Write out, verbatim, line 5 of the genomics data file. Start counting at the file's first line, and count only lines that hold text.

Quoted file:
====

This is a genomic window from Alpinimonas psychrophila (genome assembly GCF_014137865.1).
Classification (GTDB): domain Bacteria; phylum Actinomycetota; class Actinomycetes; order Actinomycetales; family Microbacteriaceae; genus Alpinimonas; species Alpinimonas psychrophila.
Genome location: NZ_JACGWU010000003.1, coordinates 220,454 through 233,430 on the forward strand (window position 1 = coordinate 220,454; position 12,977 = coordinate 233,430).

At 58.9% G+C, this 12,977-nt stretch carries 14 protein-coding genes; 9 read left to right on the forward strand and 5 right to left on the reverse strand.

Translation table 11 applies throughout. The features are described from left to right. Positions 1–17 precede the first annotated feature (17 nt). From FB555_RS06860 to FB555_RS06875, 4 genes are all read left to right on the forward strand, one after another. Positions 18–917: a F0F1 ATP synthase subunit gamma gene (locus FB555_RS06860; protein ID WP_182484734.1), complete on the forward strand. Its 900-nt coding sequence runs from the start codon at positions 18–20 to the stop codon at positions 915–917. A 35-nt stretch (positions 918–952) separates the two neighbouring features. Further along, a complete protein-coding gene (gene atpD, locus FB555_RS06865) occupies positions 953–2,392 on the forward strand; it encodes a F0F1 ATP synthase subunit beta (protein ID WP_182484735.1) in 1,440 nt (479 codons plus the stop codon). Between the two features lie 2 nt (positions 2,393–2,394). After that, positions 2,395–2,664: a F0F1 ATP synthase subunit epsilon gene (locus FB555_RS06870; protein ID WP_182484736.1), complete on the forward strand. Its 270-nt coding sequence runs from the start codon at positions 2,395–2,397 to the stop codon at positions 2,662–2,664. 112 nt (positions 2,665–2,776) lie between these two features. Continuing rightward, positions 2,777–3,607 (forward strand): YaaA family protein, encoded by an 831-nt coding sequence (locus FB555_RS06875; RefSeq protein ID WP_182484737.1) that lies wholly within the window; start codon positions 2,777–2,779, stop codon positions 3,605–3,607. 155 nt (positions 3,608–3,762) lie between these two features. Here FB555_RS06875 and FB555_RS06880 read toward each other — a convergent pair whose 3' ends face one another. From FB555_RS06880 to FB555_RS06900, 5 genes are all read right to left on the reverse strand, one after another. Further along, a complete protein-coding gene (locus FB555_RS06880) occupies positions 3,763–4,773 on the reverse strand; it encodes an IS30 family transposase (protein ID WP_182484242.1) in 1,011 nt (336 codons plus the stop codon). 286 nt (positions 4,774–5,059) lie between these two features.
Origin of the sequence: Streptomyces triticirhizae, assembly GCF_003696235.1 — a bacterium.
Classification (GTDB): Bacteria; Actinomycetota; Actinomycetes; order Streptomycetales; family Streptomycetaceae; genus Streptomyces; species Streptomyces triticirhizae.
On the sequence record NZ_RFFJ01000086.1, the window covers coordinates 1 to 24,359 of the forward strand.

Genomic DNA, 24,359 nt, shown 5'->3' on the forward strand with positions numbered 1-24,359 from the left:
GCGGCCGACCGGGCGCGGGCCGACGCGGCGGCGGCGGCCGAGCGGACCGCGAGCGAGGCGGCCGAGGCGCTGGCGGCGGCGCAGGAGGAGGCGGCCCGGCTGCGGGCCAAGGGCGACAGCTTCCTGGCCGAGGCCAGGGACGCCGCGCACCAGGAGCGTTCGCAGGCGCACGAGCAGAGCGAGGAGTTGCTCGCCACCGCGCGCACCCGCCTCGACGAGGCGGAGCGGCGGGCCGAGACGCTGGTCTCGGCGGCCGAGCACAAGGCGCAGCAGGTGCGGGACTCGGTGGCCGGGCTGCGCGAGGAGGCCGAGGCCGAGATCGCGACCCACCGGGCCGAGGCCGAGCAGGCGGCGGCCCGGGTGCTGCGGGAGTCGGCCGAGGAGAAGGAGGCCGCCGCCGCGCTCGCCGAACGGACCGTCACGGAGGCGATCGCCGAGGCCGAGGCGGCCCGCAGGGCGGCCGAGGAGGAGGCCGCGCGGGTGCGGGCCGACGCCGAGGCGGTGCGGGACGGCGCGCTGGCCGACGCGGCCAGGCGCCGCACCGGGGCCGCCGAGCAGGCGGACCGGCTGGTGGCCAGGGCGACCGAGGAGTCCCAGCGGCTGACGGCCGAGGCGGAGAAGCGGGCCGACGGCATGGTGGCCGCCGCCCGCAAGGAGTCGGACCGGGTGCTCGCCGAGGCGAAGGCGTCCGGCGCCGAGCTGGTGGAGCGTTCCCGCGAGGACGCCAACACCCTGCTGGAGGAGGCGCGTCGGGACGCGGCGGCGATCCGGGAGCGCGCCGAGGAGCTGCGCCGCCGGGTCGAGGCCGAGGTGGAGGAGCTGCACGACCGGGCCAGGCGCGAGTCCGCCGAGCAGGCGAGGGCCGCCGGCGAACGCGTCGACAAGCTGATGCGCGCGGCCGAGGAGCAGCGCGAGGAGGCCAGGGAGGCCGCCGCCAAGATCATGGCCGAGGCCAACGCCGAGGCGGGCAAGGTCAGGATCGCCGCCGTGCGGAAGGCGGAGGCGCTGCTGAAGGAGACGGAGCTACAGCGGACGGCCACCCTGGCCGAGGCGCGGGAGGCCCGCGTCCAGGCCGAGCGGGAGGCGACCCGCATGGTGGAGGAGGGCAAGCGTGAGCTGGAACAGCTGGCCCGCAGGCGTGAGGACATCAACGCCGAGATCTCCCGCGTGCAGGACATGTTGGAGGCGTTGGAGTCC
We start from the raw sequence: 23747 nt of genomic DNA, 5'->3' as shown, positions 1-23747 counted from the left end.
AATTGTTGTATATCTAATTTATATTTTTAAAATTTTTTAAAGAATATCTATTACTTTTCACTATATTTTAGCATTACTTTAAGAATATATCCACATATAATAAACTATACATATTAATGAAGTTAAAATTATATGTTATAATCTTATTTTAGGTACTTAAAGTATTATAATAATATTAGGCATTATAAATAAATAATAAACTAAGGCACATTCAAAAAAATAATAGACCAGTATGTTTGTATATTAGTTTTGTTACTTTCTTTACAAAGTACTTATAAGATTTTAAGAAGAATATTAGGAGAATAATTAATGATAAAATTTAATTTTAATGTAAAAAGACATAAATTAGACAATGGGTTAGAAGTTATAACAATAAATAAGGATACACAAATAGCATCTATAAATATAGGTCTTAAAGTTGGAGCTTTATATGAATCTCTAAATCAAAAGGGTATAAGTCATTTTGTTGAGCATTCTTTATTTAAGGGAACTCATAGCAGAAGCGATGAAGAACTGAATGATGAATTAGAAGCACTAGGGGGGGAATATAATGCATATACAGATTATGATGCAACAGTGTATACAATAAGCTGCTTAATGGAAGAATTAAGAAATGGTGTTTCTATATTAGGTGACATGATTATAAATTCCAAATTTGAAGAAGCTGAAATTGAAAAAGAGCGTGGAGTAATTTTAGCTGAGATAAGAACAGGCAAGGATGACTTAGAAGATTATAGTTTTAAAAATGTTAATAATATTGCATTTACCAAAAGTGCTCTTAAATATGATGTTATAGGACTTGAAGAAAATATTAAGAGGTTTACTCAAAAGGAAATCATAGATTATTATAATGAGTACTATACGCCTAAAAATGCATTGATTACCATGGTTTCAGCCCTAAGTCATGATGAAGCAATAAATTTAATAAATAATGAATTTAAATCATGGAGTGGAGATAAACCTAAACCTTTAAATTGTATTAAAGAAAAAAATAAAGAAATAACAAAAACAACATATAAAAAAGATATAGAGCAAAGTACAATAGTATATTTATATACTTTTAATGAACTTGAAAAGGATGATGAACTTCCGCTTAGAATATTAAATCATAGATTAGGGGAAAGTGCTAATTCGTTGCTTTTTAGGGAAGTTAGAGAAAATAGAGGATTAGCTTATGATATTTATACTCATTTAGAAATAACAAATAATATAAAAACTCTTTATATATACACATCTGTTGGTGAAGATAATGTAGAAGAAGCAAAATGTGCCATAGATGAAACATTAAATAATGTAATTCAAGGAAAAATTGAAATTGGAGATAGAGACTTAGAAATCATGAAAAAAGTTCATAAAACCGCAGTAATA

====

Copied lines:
Translation table 11 applies throughout. The features are described from left to right. Positions 1–17 precede the first annotated feature (17 nt). From FB555_RS06860 to FB555_RS06875, 4 genes are all read left to right on the forward strand, one after another. Positions 18–917: a F0F1 ATP synthase subunit gamma gene (locus FB555_RS06860; protein ID WP_182484734.1), complete on the forward strand. Its 900-nt coding sequence runs from the start codon at positions 18–20 to the stop codon at positions 915–917. A 35-nt stretch (positions 918–952) separates the two neighbouring features. Further along, a complete protein-coding gene (gene atpD, locus FB555_RS06865) occupies positions 953–2,392 on the forward strand; it encodes a F0F1 ATP synthase subunit beta (protein ID WP_182484735.1) in 1,440 nt (479 codons plus the stop codon). Between the two features lie 2 nt (positions 2,393–2,394). After that, positions 2,395–2,664: a F0F1 ATP synthase subunit epsilon gene (locus FB555_RS06870; protein ID WP_182484736.1), complete on the forward strand. Its 270-nt coding sequence runs from the start codon at positions 2,395–2,397 to the stop codon at positions 2,662–2,664. 112 nt (positions 2,665–2,776) lie between these two features. Continuing rightward, positions 2,777–3,607 (forward strand): YaaA family protein, encoded by an 831-nt coding sequence (locus FB555_RS06875; RefSeq protein ID WP_182484737.1) that lies wholly within the window; start codon positions 2,777–2,779, stop codon positions 3,605–3,607. 155 nt (positions 3,608–3,762) lie between these two features. Here FB555_RS06875 and FB555_RS06880 read toward each other — a convergent pair whose 3' ends face one another. From FB555_RS06880 to FB555_RS06900, 5 genes are all read right to left on the reverse strand, one after another. Further along, a complete protein-coding gene (locus FB555_RS06880) occupies positions 3,763–4,773 on the reverse strand; it encodes an IS30 family transposase (protein ID WP_182484242.1) in 1,011 nt (336 codons plus the stop codon). 286 nt (positions 4,774–5,059) lie between these two features.